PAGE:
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Conclusion

Youth transitioning to adulthood follow multiple pathways to education and employment.  Since there is no typical youth experience, a broad policy approach to promote connectedness may be optimal.  This brief identified four distinct patterns of connection to education and the labor market between ages 18 and 24: consistently-connected youth, later-connected youth, initially-connected youth, and never-connected youth.  The characteristics of these groups, as well as their employment and school enrollment dynamics, have implications for which policy approaches might be most appropriate to addressing their needs.  In addition to specific policy solutions, all youth might benefit from a stronger institutional acknowledgement of the transition to adulthood as a dynamic and diverse period in a person’s life.

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Endnotes

[1] A major difference between these findings and the findings of Macomber and colleagues (2008) is the share of youth who fall in the “consistently-connected” group.  Since foster care youth face considerably more disadvantages than youth nationally, the share of consistently-connected youth who emancipated from foster care is much lower than the consistently-connected share in this study.

[2] Wiesner and colleagues (2003) identify four patterns of employment for a sample of Oregon youth between the ages of 20 and 23.  Their “long-term unemployed” category is analogous to our “never-connected” group, while their “short-term unemployed” category is conceptually similar to a combination of our “initially-connected” and “later-connected” groups.  Wiesner and colleagues also identify a “full employment” category and a “college education” category, both of which are conceptually similar to our “consistently-connected” group.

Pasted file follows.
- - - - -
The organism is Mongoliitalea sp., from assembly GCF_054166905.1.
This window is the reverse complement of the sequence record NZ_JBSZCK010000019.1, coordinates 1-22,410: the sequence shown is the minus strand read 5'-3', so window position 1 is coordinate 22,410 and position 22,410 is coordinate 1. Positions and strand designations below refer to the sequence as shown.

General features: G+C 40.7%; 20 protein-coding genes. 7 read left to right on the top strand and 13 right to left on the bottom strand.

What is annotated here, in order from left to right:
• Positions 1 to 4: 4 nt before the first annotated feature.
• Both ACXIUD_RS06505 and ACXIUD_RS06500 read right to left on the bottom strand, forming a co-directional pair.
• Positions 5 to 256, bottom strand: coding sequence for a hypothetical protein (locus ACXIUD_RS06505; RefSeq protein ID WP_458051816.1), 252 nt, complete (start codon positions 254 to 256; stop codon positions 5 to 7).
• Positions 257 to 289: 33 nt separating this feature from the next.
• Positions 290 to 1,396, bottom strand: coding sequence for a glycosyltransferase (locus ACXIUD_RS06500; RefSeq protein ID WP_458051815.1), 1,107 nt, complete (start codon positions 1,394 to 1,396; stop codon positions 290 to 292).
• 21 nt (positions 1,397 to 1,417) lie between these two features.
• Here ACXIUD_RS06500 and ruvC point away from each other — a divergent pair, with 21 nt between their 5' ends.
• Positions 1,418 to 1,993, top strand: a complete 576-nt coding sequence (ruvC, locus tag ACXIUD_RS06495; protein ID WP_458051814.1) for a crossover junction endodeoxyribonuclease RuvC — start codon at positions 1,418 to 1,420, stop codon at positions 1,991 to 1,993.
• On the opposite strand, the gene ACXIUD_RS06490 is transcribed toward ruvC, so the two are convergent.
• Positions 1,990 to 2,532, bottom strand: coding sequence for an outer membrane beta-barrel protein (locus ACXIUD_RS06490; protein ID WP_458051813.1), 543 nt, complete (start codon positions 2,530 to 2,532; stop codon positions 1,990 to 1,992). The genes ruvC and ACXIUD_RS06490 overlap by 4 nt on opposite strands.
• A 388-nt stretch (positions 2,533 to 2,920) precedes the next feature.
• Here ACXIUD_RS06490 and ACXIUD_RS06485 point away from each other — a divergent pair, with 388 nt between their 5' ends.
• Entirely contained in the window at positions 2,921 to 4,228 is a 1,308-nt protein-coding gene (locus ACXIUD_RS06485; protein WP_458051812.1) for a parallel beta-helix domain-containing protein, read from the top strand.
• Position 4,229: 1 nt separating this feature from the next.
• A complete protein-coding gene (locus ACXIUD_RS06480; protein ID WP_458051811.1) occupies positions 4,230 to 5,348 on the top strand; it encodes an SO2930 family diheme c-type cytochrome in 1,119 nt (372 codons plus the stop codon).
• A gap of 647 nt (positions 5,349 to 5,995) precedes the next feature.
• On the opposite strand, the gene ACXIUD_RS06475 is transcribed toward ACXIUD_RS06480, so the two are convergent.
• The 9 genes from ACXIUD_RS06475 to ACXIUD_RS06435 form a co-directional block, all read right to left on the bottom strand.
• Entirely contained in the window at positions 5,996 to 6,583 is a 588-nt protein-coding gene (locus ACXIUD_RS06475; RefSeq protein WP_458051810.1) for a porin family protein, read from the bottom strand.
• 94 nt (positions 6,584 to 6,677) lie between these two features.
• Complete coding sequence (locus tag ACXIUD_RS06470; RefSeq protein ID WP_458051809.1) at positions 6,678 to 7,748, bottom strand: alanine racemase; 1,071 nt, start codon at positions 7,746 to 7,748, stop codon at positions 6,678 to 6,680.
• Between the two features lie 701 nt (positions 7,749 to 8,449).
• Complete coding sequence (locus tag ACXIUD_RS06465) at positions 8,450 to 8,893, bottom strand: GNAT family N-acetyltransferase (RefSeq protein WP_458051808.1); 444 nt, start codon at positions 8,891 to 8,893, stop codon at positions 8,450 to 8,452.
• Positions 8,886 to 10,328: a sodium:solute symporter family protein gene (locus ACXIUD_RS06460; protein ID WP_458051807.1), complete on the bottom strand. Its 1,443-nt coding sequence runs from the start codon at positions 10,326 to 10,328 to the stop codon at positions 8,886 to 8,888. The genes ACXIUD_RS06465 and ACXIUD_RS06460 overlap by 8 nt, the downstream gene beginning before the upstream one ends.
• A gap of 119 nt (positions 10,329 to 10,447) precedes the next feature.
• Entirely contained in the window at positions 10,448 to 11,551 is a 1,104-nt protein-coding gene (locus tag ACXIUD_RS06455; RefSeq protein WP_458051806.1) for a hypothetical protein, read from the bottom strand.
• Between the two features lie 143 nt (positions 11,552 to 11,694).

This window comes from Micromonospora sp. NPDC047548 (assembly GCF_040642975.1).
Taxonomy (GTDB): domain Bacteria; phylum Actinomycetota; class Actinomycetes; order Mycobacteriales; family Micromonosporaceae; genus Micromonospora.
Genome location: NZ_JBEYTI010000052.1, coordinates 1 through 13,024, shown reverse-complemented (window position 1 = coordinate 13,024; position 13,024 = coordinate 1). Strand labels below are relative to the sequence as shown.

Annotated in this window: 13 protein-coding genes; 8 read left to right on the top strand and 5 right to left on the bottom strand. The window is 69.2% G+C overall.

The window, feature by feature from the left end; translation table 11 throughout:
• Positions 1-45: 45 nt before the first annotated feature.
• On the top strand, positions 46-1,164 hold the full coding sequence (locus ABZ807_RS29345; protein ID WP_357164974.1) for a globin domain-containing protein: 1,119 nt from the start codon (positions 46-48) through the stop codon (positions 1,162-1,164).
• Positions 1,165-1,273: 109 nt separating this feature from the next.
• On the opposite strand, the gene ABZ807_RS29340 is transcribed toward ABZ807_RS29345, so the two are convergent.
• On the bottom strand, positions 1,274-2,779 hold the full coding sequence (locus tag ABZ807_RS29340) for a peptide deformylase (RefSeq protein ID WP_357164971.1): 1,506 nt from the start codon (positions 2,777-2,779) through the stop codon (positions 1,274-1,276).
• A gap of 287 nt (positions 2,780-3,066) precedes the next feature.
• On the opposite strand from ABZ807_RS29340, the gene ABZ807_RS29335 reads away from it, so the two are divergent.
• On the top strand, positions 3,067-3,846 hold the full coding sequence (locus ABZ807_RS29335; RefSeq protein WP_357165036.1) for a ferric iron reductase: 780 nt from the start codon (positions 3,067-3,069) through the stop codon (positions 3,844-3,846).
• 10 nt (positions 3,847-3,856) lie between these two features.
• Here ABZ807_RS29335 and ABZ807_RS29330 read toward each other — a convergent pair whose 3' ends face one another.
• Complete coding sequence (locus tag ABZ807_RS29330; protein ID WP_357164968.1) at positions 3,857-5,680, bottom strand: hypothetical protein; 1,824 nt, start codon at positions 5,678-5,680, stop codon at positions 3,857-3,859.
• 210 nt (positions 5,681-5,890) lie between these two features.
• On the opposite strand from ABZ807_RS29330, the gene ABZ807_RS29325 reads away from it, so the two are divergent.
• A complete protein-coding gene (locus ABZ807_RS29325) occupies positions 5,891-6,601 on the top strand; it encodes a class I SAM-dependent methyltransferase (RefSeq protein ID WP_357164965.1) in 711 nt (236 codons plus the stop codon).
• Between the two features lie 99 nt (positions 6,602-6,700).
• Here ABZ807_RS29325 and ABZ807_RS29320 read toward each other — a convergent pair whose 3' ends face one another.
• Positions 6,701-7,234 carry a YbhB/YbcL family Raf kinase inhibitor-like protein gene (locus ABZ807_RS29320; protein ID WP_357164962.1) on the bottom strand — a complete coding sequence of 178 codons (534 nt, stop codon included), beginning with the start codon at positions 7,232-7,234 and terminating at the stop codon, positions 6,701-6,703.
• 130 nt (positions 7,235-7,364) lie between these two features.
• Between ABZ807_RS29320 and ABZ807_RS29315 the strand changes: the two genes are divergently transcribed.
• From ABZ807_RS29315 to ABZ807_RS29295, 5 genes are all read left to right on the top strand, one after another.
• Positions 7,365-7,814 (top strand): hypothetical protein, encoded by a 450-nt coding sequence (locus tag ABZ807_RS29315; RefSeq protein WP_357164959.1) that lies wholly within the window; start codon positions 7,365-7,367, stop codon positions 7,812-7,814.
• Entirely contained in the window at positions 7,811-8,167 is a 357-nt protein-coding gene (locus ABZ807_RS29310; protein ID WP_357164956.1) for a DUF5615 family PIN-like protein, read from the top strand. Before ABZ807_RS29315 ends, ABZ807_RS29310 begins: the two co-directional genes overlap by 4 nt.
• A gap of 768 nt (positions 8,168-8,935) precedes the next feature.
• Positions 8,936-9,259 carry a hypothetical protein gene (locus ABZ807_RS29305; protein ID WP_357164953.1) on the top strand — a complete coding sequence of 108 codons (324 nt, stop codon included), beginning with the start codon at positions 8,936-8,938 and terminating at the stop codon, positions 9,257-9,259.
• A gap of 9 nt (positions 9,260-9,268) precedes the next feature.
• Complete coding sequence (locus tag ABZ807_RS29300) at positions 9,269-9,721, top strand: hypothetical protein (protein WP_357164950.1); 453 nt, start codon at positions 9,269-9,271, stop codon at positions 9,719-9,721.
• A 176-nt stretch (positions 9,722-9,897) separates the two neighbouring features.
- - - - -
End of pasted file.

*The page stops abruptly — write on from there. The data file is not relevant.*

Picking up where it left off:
[3] When looking at the determinants of connectedness group membership, we control for engagement in risk behaviors (early substance abuse and sexual behavior, delinquent and criminal activities, and high school completion); youth characteristics (gender, race, generation, adolescent childbirth, mental health, aptitude, English proficiency, and adolescent employment); family characteristics (parental income, education, employment; family structure; household size; receipt of government benefits; and parenting style); and neighborhood characteristics (living in a distressed neighborhood, percent foreign-born living in the neighborhood, region, and urbanicity).

[4] Cumulative risky behaviors include consuming alcohol before age 13, using marijuana before age 16, using other drugs before age 18, selling illegal drugs before age 18, engaging in sex before age 16, stealing something worth less than $50 before age 18, stealing something worth more than $50 before age 18, destroying property before age 18, committing other property crime before age 18, being a member of a gang before age 18, getting into a fight before age 18, carrying a gun before age 18, and running away from home before age 18.